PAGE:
At the end of the summit of North American leaders, President Obama vowed to have an immigration bill proposal ready by the end of 2009.
Speaking in Guadalajara, Mexico, yesterday Obama also said the reform will be challenging and he expected "demagogues" to try to prevent a legalization of those who are already in the U.S.
With that, he appeared to suggest he would push for an amnesty on those who have entered the country illegally, something groups like the Federation for American Immigration Reform (FAIR) oppose, fearing it will lead to even higher unemployment among Americans.
"We cannot keep our heads in the sand and ignore the impact illegal immigration has on wages and jobs," Dan Stein, president of the FAIR, said earlier this year.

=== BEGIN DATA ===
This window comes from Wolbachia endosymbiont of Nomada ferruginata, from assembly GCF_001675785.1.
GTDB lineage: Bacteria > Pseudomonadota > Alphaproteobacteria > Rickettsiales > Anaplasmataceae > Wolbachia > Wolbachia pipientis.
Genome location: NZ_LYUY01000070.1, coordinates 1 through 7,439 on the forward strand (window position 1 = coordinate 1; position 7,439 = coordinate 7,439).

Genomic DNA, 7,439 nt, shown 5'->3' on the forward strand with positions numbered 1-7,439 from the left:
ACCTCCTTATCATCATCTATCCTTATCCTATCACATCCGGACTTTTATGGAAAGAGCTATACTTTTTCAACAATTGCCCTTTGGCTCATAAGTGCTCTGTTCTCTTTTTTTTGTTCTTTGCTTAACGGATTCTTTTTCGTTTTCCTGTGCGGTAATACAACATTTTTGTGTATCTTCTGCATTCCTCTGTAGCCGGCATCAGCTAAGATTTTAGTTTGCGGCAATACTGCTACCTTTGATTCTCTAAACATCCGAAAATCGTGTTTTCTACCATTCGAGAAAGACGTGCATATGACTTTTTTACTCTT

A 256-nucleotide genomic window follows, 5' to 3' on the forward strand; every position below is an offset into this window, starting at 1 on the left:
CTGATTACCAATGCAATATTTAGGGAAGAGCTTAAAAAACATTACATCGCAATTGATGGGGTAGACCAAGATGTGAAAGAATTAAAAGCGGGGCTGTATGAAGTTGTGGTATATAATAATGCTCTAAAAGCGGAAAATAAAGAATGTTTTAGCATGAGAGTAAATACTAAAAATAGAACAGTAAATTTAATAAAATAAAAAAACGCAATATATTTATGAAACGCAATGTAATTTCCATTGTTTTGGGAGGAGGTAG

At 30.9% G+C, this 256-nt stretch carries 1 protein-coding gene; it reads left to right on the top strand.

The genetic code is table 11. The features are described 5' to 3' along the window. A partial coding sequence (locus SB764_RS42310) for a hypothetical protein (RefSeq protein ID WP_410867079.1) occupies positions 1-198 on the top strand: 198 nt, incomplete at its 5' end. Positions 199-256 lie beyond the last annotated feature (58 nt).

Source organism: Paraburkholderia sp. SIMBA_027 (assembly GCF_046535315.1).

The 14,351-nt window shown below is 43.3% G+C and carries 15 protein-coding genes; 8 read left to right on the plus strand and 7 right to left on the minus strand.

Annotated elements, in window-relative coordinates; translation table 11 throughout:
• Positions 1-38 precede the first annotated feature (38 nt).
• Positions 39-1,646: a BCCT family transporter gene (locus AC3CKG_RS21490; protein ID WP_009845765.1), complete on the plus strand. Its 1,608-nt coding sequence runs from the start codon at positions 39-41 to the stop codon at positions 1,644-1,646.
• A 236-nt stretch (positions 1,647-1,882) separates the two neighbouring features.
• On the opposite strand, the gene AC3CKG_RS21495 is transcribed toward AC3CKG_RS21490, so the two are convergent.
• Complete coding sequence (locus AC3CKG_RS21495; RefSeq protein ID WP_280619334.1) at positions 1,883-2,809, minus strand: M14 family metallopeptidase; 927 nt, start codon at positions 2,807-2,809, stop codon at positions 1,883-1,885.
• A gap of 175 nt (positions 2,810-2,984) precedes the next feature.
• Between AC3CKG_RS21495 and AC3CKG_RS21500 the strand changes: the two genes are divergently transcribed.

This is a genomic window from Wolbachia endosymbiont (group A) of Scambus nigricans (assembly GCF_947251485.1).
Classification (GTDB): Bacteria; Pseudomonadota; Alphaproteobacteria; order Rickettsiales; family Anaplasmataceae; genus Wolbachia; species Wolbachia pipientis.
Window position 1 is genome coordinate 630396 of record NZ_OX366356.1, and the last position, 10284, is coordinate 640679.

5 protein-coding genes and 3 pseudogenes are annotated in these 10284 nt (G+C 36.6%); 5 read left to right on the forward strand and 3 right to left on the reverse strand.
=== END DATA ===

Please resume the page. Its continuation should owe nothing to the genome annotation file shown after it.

"It is a fiscal necessity and moral imperative to protect the American worker," he added, citing figures suggesting the illegal alien population has grown to 1.7 million in Texas, a 16 percent increase since 2005, costing the state about $5.9 billion annually.
Others take a different view, however.
For example, Frank Sharry, executive director of America’s Voice, believes the public wants to see legalization so that aliens are also "paying their taxes and not being used by bad-acting employers to undercut honest employers."
The president said his officials had already begun meeting with lawmakers in order to come up with an immigration plan acceptable to both Democrats and Republicans.